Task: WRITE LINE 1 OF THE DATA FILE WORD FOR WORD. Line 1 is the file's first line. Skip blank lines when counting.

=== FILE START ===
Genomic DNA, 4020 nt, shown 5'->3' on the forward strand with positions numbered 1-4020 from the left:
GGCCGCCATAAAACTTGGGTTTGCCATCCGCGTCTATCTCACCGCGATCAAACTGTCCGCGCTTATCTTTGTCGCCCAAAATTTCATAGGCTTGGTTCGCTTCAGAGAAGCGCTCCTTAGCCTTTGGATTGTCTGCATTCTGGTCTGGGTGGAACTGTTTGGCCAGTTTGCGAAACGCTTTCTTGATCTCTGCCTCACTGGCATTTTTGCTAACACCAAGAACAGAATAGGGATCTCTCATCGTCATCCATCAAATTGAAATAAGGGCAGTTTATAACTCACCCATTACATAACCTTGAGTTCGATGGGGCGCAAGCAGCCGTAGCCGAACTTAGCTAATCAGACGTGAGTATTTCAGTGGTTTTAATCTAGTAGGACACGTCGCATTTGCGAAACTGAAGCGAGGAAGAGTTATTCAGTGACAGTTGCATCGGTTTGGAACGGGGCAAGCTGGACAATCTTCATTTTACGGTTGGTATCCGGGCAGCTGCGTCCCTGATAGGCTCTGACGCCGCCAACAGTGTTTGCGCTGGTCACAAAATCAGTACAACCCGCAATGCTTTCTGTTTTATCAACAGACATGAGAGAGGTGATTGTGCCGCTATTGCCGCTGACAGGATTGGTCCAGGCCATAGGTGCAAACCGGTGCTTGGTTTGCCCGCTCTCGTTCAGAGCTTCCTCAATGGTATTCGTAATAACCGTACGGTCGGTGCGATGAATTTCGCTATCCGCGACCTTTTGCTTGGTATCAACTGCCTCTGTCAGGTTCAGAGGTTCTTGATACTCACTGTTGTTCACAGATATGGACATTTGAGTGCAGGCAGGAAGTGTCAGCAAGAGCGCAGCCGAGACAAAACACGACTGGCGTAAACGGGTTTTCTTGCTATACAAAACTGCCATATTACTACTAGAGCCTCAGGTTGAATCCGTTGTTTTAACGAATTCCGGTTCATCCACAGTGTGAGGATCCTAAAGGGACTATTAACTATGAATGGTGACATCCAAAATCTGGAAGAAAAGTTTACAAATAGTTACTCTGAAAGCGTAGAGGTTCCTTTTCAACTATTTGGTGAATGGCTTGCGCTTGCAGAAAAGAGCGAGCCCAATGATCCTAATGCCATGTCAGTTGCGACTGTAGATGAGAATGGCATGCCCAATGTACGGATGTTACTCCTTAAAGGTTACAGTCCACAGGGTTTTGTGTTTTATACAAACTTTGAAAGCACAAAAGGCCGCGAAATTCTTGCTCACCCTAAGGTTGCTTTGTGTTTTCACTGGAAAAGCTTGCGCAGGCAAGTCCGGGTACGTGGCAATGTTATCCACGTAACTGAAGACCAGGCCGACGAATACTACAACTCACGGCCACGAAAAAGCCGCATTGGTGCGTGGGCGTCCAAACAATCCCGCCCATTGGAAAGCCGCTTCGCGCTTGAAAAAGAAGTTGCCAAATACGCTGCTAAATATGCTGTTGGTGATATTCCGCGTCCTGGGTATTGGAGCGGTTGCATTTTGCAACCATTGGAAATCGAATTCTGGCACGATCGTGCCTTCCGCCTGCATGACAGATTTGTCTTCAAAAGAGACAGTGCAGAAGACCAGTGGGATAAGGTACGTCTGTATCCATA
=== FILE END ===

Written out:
Genomic DNA, 4020 nt, shown 5'->3' on the forward strand with positions numbered 1-4020 from the left: